Northern Line Opening at Battersea and Nine Elms a Step Closer

Designs for new underground station roundels revealed

Northern Line Opening at Battersea and Nine Elms a Step Closer
Station roundel being installed. Picture: Google Streetview

February 20, 2020

Work on two new underground stations on the Northern line is well underway, with Transport for London releasing images of its historic tube logo being installed at Battersea Power Station this Thursday (20 February).

The first icons, known as roundels, have now been installed on the platform at the new underground station in Battersea, which is due to open next year.

In total, 113 roundels are being manufactured for the two new Northern Line Extension stations, which are scheduled to open in autumn 2021.

Although they are not yet visible to the public, TfL say it marks an important milestone in the construction of the new stations.

The Northern Line Extension will be the first major tube line extension since the Jubilee line in the late 1990s.

It will connect Kennington to Battersea Power Station, via Nine Elms, so residents and commuters at the new site will be able to get to the City and the West End within just 15 minutes.

Battersea Power Station above ground today

Paddy Keane, Chair of the Battersea High Street Residents’ Association said public transport links are currently really bad in the area, other than the 19 bus. However, he thinks this makes the area more residential and quieter.

“We hope the arrival of companies like Apple are beneficial for the area and they get involved with the local community,” he said.

“I’m sure the new stations will be handy to the office workers and residents of the development, but I can’t see them being much use to our community as the power station is 30-45 mins walk away.”

Fellow Battersea resident Nick Barber is particularly excited for the opening of Nine Elms station as a useful alternative for Vauxhall, but Christine Eccles worries that the new stations will only benefit the new residents of the “luxury flats” on the new development, and that other parts of Battersea will be left behind.

Phase 3 of the development showing entrances to the tube at Battersea Power Station

She said she would prefer to see the underground run through Clapham Junction with a stop at Culvert Road linking with Victoria.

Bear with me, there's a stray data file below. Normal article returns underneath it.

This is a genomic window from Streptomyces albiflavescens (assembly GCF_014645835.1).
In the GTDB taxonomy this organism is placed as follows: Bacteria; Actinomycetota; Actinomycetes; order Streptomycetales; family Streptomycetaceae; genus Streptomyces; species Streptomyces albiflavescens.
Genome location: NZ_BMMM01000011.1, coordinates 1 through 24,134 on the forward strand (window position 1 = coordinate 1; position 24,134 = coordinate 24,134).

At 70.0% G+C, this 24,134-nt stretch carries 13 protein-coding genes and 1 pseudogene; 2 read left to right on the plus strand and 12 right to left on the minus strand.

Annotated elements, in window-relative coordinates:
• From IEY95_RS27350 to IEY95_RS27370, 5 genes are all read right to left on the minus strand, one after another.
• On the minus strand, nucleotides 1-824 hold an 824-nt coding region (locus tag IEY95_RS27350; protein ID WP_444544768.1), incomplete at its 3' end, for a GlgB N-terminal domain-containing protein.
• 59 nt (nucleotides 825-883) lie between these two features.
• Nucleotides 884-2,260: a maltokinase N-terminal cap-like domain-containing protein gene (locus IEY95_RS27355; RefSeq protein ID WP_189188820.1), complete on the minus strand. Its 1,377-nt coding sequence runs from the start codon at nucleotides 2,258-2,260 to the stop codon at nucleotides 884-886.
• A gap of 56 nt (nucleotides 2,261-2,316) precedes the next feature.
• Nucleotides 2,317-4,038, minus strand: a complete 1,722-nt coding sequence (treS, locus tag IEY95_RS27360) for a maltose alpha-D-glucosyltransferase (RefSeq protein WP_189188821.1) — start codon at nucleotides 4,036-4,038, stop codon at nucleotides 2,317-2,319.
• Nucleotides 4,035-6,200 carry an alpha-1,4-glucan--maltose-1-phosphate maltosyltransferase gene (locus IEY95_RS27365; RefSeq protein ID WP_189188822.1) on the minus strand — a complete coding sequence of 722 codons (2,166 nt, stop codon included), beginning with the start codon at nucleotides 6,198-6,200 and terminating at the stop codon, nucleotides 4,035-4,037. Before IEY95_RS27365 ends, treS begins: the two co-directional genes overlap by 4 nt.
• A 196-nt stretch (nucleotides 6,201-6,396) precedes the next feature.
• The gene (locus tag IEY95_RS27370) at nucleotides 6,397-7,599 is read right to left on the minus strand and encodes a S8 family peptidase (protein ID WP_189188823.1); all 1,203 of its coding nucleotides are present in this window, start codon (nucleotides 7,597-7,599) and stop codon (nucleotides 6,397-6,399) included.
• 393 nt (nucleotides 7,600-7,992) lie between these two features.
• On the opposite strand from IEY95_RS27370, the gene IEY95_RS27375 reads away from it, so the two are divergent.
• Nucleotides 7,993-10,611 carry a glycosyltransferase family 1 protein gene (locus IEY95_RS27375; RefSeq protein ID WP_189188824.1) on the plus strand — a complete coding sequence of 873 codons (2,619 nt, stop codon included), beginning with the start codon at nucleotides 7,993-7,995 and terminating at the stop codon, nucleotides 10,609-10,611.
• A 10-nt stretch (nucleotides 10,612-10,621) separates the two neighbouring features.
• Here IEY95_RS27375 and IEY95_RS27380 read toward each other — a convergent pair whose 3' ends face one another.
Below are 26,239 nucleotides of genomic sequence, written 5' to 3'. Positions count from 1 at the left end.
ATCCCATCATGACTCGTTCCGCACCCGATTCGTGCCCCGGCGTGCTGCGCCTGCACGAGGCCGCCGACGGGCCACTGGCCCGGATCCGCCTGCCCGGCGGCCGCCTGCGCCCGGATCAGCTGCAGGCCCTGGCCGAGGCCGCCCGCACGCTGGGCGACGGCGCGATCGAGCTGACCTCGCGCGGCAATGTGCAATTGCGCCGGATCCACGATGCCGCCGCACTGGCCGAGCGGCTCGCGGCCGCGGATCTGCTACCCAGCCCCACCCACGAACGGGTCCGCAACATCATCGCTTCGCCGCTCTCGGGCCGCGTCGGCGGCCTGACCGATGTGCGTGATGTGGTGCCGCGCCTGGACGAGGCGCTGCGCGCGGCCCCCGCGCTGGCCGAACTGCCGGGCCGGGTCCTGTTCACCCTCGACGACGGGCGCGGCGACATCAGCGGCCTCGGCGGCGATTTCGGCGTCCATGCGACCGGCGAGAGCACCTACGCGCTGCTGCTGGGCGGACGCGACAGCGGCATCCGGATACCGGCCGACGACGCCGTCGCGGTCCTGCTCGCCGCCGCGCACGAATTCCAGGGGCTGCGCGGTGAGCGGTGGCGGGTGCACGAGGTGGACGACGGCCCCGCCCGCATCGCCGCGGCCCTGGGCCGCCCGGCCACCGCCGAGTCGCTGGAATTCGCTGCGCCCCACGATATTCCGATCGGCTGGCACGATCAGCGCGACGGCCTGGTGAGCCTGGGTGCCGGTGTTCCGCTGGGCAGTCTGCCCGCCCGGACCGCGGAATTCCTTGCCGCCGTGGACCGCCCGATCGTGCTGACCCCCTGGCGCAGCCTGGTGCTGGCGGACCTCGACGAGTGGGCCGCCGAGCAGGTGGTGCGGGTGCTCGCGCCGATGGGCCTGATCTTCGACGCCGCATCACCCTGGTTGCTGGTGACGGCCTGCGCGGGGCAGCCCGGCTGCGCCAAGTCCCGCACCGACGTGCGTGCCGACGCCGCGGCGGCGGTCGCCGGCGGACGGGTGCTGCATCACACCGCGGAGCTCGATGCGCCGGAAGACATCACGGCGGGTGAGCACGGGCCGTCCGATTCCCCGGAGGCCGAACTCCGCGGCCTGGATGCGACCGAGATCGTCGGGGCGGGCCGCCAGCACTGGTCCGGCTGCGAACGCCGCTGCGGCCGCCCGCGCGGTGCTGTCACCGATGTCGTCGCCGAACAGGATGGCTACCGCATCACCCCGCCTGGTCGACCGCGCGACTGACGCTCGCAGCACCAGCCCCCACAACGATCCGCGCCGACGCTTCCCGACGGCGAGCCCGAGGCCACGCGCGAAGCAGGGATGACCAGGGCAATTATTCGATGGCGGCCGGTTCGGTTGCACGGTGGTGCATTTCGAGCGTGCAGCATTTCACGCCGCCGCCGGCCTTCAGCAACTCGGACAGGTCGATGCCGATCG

The new roundels for Battersea Power Station and Nine Elms are being manufactured at family owned AJ Wells & Sons Ltd on the Isle of Wight where London transport signage has been produced for generations.

In 1908 the very first roundel started life as a platform nameboard at the station we now call St James’s Park.

It was originally known as the bar and circle, and was created to make station names stand out against the adverts and billboards on platform walls.

The new roundels at Battersea Power Station are the first roundels to be manufactured for a new Northern line station since the opening of the extension to Morden in 1926.

Heidi Alexander, London’s Deputy Mayor for Transport, said: “It’s really exciting to see roundels now in place at Battersea Power Station – it makes the opening of the extension next year feel so much closer.”

Stuart Harvey, TfL’s Director of Major Projects, added: “The roundel is recognised around the world as the symbol of London’s transport network so it’s a highly significant moment when the first one is installed at a new station.

“As well as new roundels, our two Northern Line Extension stations now have track, platforms and escalators as their transformation from concrete shells to state-of-the-art stations continues apace. The arrival of the new roundels also demonstrates how sustained investment in the capital’s transport infrastructure benefits not only Londoners but the whole country, through the extensive business supply chain.”


Sian Bayley, Local Democracy reporter